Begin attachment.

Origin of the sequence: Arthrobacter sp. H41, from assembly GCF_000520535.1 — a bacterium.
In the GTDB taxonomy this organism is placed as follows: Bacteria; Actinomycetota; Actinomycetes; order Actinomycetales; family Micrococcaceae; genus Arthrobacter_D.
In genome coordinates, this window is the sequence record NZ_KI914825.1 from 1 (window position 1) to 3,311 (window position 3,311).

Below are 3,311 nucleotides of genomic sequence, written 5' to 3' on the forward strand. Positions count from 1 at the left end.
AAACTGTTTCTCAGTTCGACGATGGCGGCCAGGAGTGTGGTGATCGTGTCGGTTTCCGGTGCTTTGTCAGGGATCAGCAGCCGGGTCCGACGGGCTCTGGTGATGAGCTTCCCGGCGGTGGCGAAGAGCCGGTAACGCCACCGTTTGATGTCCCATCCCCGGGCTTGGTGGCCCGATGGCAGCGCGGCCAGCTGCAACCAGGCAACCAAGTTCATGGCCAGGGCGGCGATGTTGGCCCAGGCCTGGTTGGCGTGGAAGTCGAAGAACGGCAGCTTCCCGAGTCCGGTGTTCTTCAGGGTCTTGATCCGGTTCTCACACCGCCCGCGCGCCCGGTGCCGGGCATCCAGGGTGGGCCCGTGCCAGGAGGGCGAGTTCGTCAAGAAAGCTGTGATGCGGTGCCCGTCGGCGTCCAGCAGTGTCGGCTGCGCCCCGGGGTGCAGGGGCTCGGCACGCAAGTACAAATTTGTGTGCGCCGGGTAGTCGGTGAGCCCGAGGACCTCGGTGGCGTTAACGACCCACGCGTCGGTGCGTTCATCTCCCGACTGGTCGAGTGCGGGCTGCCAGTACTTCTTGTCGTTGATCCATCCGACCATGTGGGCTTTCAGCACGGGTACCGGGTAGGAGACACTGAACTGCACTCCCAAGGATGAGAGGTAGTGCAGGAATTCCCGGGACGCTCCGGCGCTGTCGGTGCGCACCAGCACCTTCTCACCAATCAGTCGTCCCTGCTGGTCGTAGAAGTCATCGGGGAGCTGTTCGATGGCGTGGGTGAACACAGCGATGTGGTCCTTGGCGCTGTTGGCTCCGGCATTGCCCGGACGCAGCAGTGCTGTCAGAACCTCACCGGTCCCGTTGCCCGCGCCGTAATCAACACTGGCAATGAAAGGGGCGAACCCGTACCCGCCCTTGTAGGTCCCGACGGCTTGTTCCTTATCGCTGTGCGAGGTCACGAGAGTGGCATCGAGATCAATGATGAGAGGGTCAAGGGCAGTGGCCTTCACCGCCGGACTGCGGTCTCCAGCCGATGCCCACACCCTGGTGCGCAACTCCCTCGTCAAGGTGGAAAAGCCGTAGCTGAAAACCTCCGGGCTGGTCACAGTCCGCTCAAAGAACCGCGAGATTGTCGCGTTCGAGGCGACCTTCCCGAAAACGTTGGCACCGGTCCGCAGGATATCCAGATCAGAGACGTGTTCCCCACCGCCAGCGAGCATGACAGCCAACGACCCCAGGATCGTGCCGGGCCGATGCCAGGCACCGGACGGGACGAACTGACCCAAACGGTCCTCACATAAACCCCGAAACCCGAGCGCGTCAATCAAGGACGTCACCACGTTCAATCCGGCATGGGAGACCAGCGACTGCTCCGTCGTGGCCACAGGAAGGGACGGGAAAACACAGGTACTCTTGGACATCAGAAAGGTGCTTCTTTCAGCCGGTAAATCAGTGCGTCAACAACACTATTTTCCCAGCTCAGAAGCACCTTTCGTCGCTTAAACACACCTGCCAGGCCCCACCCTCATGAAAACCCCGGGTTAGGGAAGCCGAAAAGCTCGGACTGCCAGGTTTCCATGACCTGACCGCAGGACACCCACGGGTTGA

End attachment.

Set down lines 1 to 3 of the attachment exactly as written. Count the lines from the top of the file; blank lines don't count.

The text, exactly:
Origin of the sequence: Arthrobacter sp. H41, from assembly GCF_000520535.1 — a bacterium.
In the GTDB taxonomy this organism is placed as follows: Bacteria; Actinomycetota; Actinomycetes; order Actinomycetales; family Micrococcaceae; genus Arthrobacter_D.
In genome coordinates, this window is the sequence record NZ_KI914825.1 from 1 (window position 1) to 3,311 (window position 3,311).